Why is this important for manufacturers?
Our previous blog details some ways in which the EU supports manufacturing R&D. Some of the reasons include that:
- The EU provides funding through the Europe’s largest research and innovation programme (the UK has been the most successful country in terms of participation in the current framework programme Horizon 2020, whilst also securing 15% of its total funds)
- The EU facilitates collaborative relationships, which 61% of manufacturers say is increasingly important for successful innovation;
- European support can help to ease the process of international collaboration;
- Research and innovation risk is shared out across organisation/companies.
One in seven companies in our 2017 survey is using or has previously used European programmes for innovation in the past three years.
This makes EU research programmes a critical source of funds for UK manufacturers.
What is Horizon 2020?
Horizon 2020 is the current EU main funding programme for Research and Innovation. It will last from 2014 until 2020 and has a budget of €79 billion. It supports research and innovation projects and programmes in basic research, strategic and applied research, demonstration projects, and close-to-market activities.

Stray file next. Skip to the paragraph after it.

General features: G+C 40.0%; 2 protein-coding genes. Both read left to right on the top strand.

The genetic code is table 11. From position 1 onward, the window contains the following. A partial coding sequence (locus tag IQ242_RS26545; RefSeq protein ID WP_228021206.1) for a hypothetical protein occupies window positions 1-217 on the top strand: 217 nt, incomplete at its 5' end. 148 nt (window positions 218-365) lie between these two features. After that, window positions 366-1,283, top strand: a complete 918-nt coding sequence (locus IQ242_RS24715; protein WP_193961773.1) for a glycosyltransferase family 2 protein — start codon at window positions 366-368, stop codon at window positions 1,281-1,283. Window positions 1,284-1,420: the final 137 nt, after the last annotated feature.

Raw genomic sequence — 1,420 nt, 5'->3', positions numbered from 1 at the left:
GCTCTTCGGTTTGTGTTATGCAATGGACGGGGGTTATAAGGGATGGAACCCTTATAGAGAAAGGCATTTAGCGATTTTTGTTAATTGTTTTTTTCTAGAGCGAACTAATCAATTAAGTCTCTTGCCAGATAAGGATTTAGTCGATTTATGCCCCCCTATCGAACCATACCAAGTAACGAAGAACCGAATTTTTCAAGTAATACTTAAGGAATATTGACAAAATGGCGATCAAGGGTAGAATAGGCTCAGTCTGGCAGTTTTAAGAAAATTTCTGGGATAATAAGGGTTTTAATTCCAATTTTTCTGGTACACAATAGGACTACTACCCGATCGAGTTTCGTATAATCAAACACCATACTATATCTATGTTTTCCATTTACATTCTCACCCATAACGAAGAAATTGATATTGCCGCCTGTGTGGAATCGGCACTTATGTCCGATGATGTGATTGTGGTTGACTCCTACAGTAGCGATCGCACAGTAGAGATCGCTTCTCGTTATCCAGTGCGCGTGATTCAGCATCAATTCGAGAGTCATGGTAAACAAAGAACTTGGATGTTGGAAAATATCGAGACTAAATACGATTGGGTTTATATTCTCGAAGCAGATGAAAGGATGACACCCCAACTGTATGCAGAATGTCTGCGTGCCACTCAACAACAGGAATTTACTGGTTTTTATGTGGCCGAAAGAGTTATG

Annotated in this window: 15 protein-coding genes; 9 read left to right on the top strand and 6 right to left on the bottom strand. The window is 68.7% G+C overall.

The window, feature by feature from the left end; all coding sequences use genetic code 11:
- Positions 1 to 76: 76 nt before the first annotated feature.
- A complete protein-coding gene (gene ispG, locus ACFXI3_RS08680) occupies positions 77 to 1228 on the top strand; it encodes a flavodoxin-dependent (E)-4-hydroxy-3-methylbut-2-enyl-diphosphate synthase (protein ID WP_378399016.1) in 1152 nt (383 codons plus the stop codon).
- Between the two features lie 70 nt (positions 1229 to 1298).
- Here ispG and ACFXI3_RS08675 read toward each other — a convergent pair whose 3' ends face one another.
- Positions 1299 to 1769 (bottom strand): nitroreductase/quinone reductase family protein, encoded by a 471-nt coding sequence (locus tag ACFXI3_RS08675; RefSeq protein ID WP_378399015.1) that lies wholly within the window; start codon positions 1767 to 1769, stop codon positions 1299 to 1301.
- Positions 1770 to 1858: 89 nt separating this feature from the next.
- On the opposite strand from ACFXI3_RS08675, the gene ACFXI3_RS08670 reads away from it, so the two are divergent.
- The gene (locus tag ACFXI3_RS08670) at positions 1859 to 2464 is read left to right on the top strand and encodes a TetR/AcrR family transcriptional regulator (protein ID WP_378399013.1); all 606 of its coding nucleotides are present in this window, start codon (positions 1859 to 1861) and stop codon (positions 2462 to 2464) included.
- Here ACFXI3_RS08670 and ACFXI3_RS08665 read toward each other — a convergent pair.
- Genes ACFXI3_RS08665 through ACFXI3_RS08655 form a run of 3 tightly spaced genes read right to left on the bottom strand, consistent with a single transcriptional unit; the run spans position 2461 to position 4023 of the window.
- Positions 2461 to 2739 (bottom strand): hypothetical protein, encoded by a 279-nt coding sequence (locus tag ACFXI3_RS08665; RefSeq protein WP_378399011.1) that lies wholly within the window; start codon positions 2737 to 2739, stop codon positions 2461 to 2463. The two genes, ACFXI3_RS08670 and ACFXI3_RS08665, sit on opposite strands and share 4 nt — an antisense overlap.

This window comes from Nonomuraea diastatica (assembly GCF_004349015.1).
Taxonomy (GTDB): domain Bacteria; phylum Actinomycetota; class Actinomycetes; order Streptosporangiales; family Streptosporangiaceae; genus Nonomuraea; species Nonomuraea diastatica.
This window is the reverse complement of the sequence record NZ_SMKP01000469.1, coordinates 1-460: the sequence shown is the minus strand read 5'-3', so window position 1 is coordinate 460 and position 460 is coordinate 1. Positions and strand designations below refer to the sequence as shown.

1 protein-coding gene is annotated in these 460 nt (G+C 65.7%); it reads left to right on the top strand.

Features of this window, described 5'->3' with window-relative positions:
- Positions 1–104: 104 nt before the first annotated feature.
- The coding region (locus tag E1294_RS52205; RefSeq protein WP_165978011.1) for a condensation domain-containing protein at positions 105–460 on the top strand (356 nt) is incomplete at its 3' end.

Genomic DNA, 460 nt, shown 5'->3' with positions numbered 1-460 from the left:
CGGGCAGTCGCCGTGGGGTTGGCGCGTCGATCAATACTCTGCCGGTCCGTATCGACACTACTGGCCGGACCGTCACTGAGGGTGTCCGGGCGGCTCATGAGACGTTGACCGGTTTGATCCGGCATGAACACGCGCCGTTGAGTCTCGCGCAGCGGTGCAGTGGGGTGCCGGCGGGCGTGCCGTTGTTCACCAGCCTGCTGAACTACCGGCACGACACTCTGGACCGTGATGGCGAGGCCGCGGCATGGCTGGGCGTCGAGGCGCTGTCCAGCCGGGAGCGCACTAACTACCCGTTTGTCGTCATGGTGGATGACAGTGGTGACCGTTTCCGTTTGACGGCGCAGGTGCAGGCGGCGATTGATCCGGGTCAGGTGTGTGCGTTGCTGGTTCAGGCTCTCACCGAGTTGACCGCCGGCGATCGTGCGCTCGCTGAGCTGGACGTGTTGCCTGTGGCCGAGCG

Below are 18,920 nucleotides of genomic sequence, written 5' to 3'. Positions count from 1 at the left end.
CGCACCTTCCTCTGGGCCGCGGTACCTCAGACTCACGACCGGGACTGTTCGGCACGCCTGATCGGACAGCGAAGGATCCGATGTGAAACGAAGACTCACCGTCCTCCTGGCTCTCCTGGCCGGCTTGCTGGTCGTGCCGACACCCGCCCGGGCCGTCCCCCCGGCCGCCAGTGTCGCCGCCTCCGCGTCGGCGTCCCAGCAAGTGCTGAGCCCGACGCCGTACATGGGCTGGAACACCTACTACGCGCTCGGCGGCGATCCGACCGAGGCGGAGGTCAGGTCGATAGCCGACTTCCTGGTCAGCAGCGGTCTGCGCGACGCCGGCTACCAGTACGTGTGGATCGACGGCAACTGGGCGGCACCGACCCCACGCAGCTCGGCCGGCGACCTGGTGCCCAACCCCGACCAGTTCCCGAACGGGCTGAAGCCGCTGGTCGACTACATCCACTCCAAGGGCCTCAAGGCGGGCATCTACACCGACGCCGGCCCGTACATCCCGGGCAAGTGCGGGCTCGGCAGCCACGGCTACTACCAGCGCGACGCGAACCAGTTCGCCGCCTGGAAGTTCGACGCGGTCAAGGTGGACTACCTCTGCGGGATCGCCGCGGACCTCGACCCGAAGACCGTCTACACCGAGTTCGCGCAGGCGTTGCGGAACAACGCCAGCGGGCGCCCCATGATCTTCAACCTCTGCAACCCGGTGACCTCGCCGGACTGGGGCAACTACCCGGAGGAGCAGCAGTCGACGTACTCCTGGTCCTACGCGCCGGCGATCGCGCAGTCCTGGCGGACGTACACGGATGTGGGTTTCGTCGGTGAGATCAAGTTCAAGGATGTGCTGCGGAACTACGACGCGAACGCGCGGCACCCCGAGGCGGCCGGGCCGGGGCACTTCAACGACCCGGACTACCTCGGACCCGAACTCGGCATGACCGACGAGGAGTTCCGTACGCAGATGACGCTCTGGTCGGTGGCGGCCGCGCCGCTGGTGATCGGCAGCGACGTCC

The joint report on the UK’s withdrawal from the EU (a joint report from negotiators from the EU and negotiators from the UK government progress during phase 1 of negotiations) contains the stipulation that the UK will still participate in all Horizon2020 projects and receive funding as a member state until the programme’s end. The government underwrite guarantee will remain in place even if the commitments made in the joint report are not met.
What will follow Horizon 2020?
Horizon2020’s successor will be Horizon Europe (previously referred to as FP9) for the period 2021-2027. The details of FP9 are currently being negotiated by the European Parliament and the European Commission but an initial figure of €100b has been proposed for the programme up from Horizon 2020’s €77b in cash terms.
As the UK is currently still a member of the EU it is able to feed in to the EU’s current consultation on the shape Horizon Europe should take. The UK’s input to the consultation included a focus on the need for the programme to stay focused on innovation and cross-border-industry-driven collaborative research. It also highlighted the importance of UK SMEs being able to participate in the programme.
With negotiations between the UK and the EU still under way, it remains to be seen how the EU will respond, and in what way UK manufacturers will be able to participate in Horizon Europe. Be sure to read tomorrow’s blog to read more about the options, and wider implications of Horizon Europe on UK manufacturing.